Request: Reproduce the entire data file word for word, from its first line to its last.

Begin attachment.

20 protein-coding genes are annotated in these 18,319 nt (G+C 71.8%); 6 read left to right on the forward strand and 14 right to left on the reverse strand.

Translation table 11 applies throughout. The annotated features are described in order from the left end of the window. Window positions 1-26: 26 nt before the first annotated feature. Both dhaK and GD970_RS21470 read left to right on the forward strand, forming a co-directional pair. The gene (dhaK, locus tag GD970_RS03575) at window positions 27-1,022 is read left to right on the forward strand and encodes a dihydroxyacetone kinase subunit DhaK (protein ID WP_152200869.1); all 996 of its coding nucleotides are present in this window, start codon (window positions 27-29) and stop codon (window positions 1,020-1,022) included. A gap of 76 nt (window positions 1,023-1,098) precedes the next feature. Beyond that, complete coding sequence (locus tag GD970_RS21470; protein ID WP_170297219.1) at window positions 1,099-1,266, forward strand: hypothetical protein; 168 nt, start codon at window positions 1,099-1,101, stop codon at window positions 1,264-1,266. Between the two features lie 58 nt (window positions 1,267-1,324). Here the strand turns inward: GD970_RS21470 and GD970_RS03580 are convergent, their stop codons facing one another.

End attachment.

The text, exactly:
20 protein-coding genes are annotated in these 18,319 nt (G+C 71.8%); 6 read left to right on the forward strand and 14 right to left on the reverse strand.

Translation table 11 applies throughout. The annotated features are described in order from the left end of the window. Window positions 1-26: 26 nt before the first annotated feature. Both dhaK and GD970_RS21470 read left to right on the forward strand, forming a co-directional pair. The gene (dhaK, locus tag GD970_RS03575) at window positions 27-1,022 is read left to right on the forward strand and encodes a dihydroxyacetone kinase subunit DhaK (protein ID WP_152200869.1); all 996 of its coding nucleotides are present in this window, start codon (window positions 27-29) and stop codon (window positions 1,020-1,022) included. A gap of 76 nt (window positions 1,023-1,098) precedes the next feature. Beyond that, complete coding sequence (locus tag GD970_RS21470; protein ID WP_170297219.1) at window positions 1,099-1,266, forward strand: hypothetical protein; 168 nt, start codon at window positions 1,099-1,101, stop codon at window positions 1,264-1,266. Between the two features lie 58 nt (window positions 1,267-1,324). Here the strand turns inward: GD970_RS21470 and GD970_RS03580 are convergent, their stop codons facing one another.